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Spotted Dog Farm Blog


Remember the Death Star?  Yeah, that's what we named the composter when we so innocently decided to try composting again.  

We were going to be one with nature.  Good stewards of the land.  Produce beautiful, loamy compost and till the earth.  Sounds good.  Then there's reality - what we really did was create Candyland for... the Black Soldier Fly larvae.

I'm not even joking.  And here's the really crazy thing - it means we hit the composting jackpot.  Like you're *supposed* to want your composter so full of these things that it seems reasonable to wonder if they're forming a plot to take over the house.  

They're fairly miraculous - they can eat A LOT of food scraps.  As in, we've put all of our food scraps into it for the past 6 months, and the amount of food in it has actually decreased every day since they showed up.  And, according to an article on the subject, they can process anything except mammal bones.  Which is a relief - at least they'll leave my bones when they make a move for the house.  

But, as gross as they are - and they're gross - they're also wildly efficient.  So we decided it was time to make the best of it, and rather than trying to eradicate them we named them.  Marge.  You know, like Marge the Maggot.  (Although Greg the Grub might've been an easier sell.)  So now every night we're like "who wants to go feed Marge??" I rarely volunteer.

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Compost Soup

Did you know giant tumbling composters produce a disgusting brown liquid known by the innocuous title "compost tea"?  (Genius rebranding, by the way.) Yeah, me too.  I mean, I kind of knew it, in a theoretical sort of way, but I didn't really KNOW it until my white dogs came in the house yesterday with perplexing drip lines of brown noxiousness all over their heads.  And just their heads.  Like they had found a sewage spill and managed to have it just... sort of... drip... on their head.  WTH?

Well, after some observation of the poodles, I'll tell you what the hell.  It turns out compost tea isn't just delicious for your house plants, it's also tantalizing to the family pets.  So they stood under the drip spot and alternately licked the grass (hence the drips on the head), and licked the composter (hence their need for an emergency trip outside in the middle of the night.)  

So the composters that bragged that they collected the compost tea - yeah, those are sounding better.  

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The Death Star

I just put a silicone mold into Xylene to expand (because, yay!, we're going to have size large (and small) bangles that are the exact same shape as the regular ones!  Because I've figured out how to shrink and expand silicone molds thanks to  Mad scientists unite!).  Anyway - I just put the mold into Xylene, which smells horrible and is only used outside, and I looked up and saw the Death Star and it made me laugh.  If anything is emblematic of our move back to the farm, it's the Death Star.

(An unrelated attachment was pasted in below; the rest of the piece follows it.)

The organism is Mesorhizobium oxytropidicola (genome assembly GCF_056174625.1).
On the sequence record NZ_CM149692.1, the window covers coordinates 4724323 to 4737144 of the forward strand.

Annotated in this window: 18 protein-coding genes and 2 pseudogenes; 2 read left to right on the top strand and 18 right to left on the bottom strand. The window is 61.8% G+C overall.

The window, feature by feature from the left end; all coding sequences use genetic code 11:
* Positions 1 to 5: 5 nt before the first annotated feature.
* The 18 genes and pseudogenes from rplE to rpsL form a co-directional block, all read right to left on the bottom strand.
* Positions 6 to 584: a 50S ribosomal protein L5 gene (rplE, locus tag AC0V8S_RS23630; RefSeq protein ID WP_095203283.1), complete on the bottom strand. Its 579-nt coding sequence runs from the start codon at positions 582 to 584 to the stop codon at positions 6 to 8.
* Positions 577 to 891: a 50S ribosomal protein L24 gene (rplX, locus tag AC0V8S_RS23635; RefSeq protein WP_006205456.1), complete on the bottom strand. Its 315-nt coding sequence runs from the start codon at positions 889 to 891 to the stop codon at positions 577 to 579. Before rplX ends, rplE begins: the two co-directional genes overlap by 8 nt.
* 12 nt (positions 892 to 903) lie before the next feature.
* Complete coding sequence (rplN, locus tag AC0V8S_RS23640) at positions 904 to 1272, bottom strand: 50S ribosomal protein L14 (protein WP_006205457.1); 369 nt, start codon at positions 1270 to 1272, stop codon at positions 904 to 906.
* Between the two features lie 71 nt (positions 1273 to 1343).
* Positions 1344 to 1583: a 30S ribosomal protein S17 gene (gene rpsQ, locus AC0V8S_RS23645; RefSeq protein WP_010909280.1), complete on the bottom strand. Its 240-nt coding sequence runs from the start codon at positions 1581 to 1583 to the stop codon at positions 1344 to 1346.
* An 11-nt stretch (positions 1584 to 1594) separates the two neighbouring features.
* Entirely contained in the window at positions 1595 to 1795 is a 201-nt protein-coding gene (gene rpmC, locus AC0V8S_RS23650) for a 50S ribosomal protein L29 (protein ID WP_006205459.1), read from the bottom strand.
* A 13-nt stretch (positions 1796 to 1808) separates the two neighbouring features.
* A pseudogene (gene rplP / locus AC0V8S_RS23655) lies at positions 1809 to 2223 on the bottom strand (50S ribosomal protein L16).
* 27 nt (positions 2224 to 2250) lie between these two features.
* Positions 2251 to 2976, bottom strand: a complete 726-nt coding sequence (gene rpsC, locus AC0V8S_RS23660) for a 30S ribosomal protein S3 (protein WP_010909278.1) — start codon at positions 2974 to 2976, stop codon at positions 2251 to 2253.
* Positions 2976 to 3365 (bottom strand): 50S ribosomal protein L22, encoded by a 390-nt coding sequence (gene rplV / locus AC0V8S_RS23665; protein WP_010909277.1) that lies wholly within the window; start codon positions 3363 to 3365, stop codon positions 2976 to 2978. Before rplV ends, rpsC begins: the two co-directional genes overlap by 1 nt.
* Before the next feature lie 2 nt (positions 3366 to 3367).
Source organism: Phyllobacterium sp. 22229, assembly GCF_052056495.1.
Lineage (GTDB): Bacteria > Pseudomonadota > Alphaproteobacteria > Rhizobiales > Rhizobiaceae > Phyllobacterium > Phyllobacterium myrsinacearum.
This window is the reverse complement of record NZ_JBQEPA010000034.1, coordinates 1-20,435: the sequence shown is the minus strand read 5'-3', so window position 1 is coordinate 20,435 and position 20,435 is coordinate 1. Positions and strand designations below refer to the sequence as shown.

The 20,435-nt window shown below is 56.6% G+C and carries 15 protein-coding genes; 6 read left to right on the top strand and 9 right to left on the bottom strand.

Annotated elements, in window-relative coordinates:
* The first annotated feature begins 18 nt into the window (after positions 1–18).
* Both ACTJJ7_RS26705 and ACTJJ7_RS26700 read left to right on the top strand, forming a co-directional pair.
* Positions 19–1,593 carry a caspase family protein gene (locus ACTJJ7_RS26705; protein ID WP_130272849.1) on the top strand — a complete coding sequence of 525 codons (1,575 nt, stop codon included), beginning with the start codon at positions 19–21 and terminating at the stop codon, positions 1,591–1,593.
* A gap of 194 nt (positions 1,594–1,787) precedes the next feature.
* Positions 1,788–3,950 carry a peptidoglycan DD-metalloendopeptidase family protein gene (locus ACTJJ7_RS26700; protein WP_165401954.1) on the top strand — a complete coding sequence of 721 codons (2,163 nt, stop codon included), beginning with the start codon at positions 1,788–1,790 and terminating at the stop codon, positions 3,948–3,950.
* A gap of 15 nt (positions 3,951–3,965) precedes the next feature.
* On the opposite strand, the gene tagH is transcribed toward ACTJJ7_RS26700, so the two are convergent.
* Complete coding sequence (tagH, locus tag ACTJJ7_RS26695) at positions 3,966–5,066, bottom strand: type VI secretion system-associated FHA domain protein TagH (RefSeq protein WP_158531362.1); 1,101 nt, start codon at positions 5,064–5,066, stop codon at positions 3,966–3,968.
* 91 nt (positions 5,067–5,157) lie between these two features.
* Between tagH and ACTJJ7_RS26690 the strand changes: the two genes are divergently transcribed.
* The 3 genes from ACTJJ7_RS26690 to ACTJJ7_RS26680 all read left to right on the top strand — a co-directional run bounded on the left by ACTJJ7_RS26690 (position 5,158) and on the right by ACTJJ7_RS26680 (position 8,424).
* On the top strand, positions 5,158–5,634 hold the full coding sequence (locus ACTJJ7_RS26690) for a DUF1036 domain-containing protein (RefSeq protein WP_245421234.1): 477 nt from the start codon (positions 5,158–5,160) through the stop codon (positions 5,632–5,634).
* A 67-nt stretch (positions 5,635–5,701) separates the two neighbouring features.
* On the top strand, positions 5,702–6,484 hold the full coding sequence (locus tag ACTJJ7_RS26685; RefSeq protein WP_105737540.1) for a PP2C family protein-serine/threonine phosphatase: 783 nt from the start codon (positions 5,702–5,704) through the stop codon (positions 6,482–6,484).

That's what Clark calls our new fancy tumbling composter.  Sam and I put the beast together during a couple of snow days, and it was way more of a commitment than I was ready for.  We had to pre-drill *70*  holes.  Some of which were in metal.  I mean, in what universe does "some assembly required" adequately describe that?  But we used some foul language (me), and ninja-like instruction reading (Sam) and persevered and it finally came together.  

Prior to the Death Star, when we were still living within a mile of downtown Asheville and my dad was still living on the farm, we actually just paid a company to come pick up our food scraps and ever-so-discretely turn them into compost.  It was like magic.   And prior to that we got a big rectangle composter thing, and threw shit into it with wild abandon and no thought whatsoever (entire newspaper? go!  old bouquet of flowers? sure!), and then we put it in the shade and never remembered to turn it, and so after a few months we had... a giant container of random scraps, still in their original form.  That's when we started paying people to do it.

But when we moved back here, there's no one to discretely turn your scraps into compost.  Thus enters the Death Star.  And look - I'm doing it right!  That's a wheelbarrow of old hay from the barn, so I'm legit trying to follow directions on how to make compost this time. Fingers crossed the Death Star produces something useable, because I'm going to be pretty disappointed if my old orange rinds are still staring back at me in the spring.

And for those of you wondering about the larger bangles and Xylene - I'll report back on that one too once it comes to fruition.

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